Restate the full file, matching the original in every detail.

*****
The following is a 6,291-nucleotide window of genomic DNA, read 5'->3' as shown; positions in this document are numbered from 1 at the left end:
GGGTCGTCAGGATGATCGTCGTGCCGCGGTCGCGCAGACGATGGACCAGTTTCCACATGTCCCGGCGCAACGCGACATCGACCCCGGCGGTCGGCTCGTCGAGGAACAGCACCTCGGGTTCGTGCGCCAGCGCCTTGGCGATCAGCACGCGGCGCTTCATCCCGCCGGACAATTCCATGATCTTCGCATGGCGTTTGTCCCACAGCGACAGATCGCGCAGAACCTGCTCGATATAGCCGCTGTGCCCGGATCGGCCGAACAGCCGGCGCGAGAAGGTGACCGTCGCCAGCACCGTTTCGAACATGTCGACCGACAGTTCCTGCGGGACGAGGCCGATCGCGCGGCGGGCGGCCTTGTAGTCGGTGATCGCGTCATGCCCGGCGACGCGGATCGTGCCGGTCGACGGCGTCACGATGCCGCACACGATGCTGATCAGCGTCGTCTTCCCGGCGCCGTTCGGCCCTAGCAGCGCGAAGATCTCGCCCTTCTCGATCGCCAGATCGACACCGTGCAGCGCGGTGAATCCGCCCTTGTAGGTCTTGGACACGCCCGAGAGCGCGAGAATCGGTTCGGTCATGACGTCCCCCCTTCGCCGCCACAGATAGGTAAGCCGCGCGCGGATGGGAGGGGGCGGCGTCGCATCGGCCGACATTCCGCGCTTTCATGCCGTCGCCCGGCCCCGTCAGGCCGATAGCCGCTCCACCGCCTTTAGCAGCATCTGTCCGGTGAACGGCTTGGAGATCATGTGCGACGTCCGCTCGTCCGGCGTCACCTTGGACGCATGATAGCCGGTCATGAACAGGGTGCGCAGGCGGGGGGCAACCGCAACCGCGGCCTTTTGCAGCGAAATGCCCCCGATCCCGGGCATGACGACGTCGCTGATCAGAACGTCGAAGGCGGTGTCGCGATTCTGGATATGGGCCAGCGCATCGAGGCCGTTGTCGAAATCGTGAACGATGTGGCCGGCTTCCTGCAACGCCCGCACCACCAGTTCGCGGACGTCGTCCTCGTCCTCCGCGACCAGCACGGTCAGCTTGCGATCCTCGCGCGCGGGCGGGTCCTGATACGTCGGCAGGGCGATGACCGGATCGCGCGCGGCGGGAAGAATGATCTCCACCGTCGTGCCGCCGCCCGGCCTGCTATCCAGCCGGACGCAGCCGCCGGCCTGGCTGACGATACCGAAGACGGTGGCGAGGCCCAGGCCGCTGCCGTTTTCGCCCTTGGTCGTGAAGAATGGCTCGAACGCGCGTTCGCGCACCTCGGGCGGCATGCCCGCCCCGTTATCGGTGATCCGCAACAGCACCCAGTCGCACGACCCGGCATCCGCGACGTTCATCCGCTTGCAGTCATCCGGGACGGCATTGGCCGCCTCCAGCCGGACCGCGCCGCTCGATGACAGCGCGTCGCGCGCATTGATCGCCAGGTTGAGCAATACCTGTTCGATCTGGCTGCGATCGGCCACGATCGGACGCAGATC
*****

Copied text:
The following is a 6,291-nucleotide window of genomic DNA, read 5'->3' as shown; positions in this document are numbered from 1 at the left end:
GGGTCGTCAGGATGATCGTCGTGCCGCGGTCGCGCAGACGATGGACCAGTTTCCACATGTCCCGGCGCAACGCGACATCGACCCCGGCGGTCGGCTCGTCGAGGAACAGCACCTCGGGTTCGTGCGCCAGCGCCTTGGCGATCAGCACGCGGCGCTTCATCCCGCCGGACAATTCCATGATCTTCGCATGGCGTTTGTCCCACAGCGACAGATCGCGCAGAACCTGCTCGATATAGCCGCTGTGCCCGGATCGGCCGAACAGCCGGCGCGAGAAGGTGACCGTCGCCAGCACCGTTTCGAACATGTCGACCGACAGTTCCTGCGGGACGAGGCCGATCGCGCGGCGGGCGGCCTTGTAGTCGGTGATCGCGTCATGCCCGGCGACGCGGATCGTGCCGGTCGACGGCGTCACGATGCCGCACACGATGCTGATCAGCGTCGTCTTCCCGGCGCCGTTCGGCCCTAGCAGCGCGAAGATCTCGCCCTTCTCGATCGCCAGATCGACACCGTGCAGCGCGGTGAATCCGCCCTTGTAGGTCTTGGACACGCCCGAGAGCGCGAGAATCGGTTCGGTCATGACGTCCCCCCTTCGCCGCCACAGATAGGTAAGCCGCGCGCGGATGGGAGGGGGCGGCGTCGCATCGGCCGACATTCCGCGCTTTCATGCCGTCGCCCGGCCCCGTCAGGCCGATAGCCGCTCCACCGCCTTTAGCAGCATCTGTCCGGTGAACGGCTTGGAGATCATGTGCGACGTCCGCTCGTCCGGCGTCACCTTGGACGCATGATAGCCGGTCATGAACAGGGTGCGCAGGCGGGGGGCAACCGCAACCGCGGCCTTTTGCAGCGAAATGCCCCCGATCCCGGGCATGACGACGTCGCTGATCAGAACGTCGAAGGCGGTGTCGCGATTCTGGATATGGGCCAGCGCATCGAGGCCGTTGTCGAAATCGTGAACGATGTGGCCGGCTTCCTGCAACGCCCGCACCACCAGTTCGCGGACGTCGTCCTCGTCCTCCGCGACCAGCACGGTCAGCTTGCGATCCTCGCGCGCGGGCGGGTCCTGATACGTCGGCAGGGCGATGACCGGATCGCGCGCGGCGGGAAGAATGATCTCCACCGTCGTGCCGCCGCCCGGCCTGCTATCCAGCCGGACGCAGCCGCCGGCCTGGCTGACGATACCGAAGACGGTGGCGAGGCCCAGGCCGCTGCCGTTTTCGCCCTTGGTCGTGAAGAATGGCTCGAACGCGCGTTCGCGCACCTCGGGCGGCATGCCCGCCCCGTTATCGGTGATCCGCAACAGCACCCAGTCGCACGACCCGGCATCCGCGACGTTCATCCGCTTGCAGTCATCCGGGACGGCATTGGCCGCCTCCAGCCGGACCGCGCCGCTCGATGACAGCGCGTCGCGCGCATTGATCGCCAGGTTGAGCAATACCTGTTCGATCTGGCTGCGATCGGCCACGATCGGACGCAGATC